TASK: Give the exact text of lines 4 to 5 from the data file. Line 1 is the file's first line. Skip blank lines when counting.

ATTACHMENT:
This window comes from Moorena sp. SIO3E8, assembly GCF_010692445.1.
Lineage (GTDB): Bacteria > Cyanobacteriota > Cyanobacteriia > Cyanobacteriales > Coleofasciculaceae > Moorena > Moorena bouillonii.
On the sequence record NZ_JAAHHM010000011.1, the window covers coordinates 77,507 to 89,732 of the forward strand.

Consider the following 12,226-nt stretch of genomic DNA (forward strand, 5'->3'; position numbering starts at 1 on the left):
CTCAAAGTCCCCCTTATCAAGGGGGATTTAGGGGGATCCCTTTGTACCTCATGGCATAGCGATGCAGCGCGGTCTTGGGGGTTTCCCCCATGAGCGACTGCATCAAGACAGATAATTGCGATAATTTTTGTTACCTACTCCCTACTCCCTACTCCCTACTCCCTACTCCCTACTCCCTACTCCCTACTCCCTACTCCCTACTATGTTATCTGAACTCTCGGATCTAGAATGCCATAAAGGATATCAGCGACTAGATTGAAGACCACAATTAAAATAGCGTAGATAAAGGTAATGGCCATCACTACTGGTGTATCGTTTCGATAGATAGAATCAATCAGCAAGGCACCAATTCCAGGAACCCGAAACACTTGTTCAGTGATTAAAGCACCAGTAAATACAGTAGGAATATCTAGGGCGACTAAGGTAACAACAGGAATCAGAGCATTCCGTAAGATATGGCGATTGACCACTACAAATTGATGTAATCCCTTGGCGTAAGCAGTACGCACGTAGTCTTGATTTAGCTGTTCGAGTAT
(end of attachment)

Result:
Consider the following 12,226-nt stretch of genomic DNA (forward strand, 5'->3'; position numbering starts at 1 on the left):
CTCAAAGTCCCCCTTATCAAGGGGGATTTAGGGGGATCCCTTTGTACCTCATGGCATAGCGATGCAGCGCGGTCTTGGGGGTTTCCCCCATGAGCGACTGCATCAAGACAGATAATTGCGATAATTTTTGTTACCTACTCCCTACTCCCTACTCCCTACTCCCTACTCCCTACTCCCTACTCCCTACTCCCTACTCCCTACTATGTTATCTGAACTCTCGGATCTAGAATGCCATAAAGGATATCAGCGACTAGATTGAAGACCACAATTAAAATAGCGTAGATAAAGGTAATGGCCATCACTACTGGTGTATCGTTTCGATAGATAGAATCAATCAGCAAGGCACCAATTCCAGGAACCCGAAACACTTGTTCAGTGATTAAAGCACCAGTAAATACAGTAGGAATATCTAGGGCGACTAAGGTAACAACAGGAATCAGAGCATTCCGTAAGATATGGCGATTGACCACTACAAATTGATGTAATCCCTTGGCGTAAGCAGTACGCACGTAGTCTTGATTTAGCTGTTCGAGTAT